Video Koshien is a program-wide competition where students create unique short videos that offer their distinctive perspectives on a central theme. Normally students only engage with their partner school during the program, but Video Koshien allows them to watch the videos of students from other schools and explore new approaches to presenting their ideas using video and sound, all while learning about and deepening their understanding of the diverse cultures of their classmates from Japan and the U.S. Participation is not mandatory; however, most schools take on the challenge every year!
Widespread use of the internet has given people the ability to easily and instantly spread their thoughts and ideas to the world. Video is one of the most powerful mediums to do that, offering limitless possibilities for visual expression. Through Video Koshien, KAC hopes to develop and nurture students’ ability to articulate and disseminate information in today’s world.
Every year we ask global leaders with a strong background in U.S. and Japanese culture and education, such as individuals from the U.S. Embassy and in Japan from the Ministry of Education, Culture, Sports, Science and Technology, to judge the competition. They evaluate the videos not only on language ability, but also on a variety of factors to select the winning videos. It is a lot of work to create the videos but that makes completing the video and winning an award all the more exciting. We receive comments from teachers and students how glad they were to have participated each year. The theme changes annually: the first year (2014) students created videos on “My School Introduction” and the second year (2015) students created videos on “My Culture, My Pride.”
It is not an easy task for students to come up with an idea for the video on their own and use a non-native language to present it; however, we are always left speechless at the quality of videos submitted. We are always impressed by the creativity and uniqueness of the high school students’ ideas, as well as their ability to have fun and work together.
2015 Video Koshien Winning Videos
Grand Prize & 1st Place：Asaka Kaisei High School (Fukushima）
Outstanding video for both presentation and content. I couldn’t believe the drone shot and the originality of having the camera “bow!” Plus, the content- focusing on one word and showing how it is used and its cultural significance- was great.John R Malott／Former President, Japan-America Society of Washington DC ）
I liked that this video showed how a deep value of the Japanese culture “bowing” is expressed in school. The videography was done well, especially showing the view from the person who is bowing. （Marion Friebus-Flaman/TOMODACHI Initiative）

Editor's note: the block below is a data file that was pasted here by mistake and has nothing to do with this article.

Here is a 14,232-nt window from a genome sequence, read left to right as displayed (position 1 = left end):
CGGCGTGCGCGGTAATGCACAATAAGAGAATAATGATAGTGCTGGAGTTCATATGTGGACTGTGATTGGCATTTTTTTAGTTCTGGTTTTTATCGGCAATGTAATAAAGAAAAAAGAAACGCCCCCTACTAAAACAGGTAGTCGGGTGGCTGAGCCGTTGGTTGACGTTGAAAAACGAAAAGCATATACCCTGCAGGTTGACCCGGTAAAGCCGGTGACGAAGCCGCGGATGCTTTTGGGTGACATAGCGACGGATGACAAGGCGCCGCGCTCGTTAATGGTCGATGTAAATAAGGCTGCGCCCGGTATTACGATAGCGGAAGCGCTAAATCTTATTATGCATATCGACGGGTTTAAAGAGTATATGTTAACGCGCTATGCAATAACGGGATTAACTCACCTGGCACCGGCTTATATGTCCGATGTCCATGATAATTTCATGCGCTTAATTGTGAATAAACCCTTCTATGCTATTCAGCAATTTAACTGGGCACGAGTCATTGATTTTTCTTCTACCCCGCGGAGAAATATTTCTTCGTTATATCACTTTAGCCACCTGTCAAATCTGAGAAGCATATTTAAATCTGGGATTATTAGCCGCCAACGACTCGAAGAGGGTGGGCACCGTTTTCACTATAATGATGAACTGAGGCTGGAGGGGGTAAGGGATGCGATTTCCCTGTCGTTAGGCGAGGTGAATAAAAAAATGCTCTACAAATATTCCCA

2nd Place：Matsue Commercial High School（Shimane）
I enjoyed watching this video that focused on Japanese food culture. From table manners to fun obento designs, I think it showcased a lot of interesting things for people outside of Japan. (Kyoko Shimomura/ Wife of Minister of Education, Culture, Sports, Science and Technology )
I could see that a lot of creativity went into the format of this video, such as using good and bad table manner examples. They used both video and still images to effectively showcase a lot of information in a short amount of time. (Hideaki Kogo/ Senior Specialist for Curriculum, Ministry of Education, Culture, Sports, Science and Technology)
1st Place：Langley High School（Virginia）
Very sophisticated video of “culture” and very impressive command of Japanese. Everyone seems to have fun in this! (Yuuki Shinomiya/ Former Executive Director of International Student Conferences, Inc., Director of Strategy at Septeni Global)
Good theme and seamless presentation! It had great class participation from many students and very good Japanese pronunciation. (Nick Harling/ Attorney, U.S. Department of Justice; Host of Let’s Talk Japan; Former JET Program Assistant Language Teacher)
2nd Place：Cass Technical High School（Michigan）
It was interesting to see how popular anime and cosplay are and I could see from the video that the students study Japanese very hard. (Kyoko Shimomura/ Wife of Minister of Education, Culture, Sports, Science and Technology )
The photo board video concept was used effectively to present the narrative and showcased Detroit in an interesting way. (Nick Harling/ Attorney, U.S. Department of Justice; Host of Let’s Talk Japan; Former JET Program Assistant Language Teacher)
Judges (in alphabetical order)
Marion Friebus-Flaman TOMODACHI Initiative
Nick Harling Attorney, U.S. Department of Justice; Host of Let’s Talk Japan; Former JET Program Assistant Language Teacher
Hideaki Kogo Senior Specialist for Curriculum, Ministry of Education, Culture, Sports, Science and Technology
Ambassador John R. Malott Former President, Japan-America Society of Washington DC
Kyoko Shimomura Wife of Minister of Education, Culture, Sports, Science and Technology
Yuuki Shinomiya Former Executive Director of International Student Conferences, Inc., Director of Strategy at Septeni Global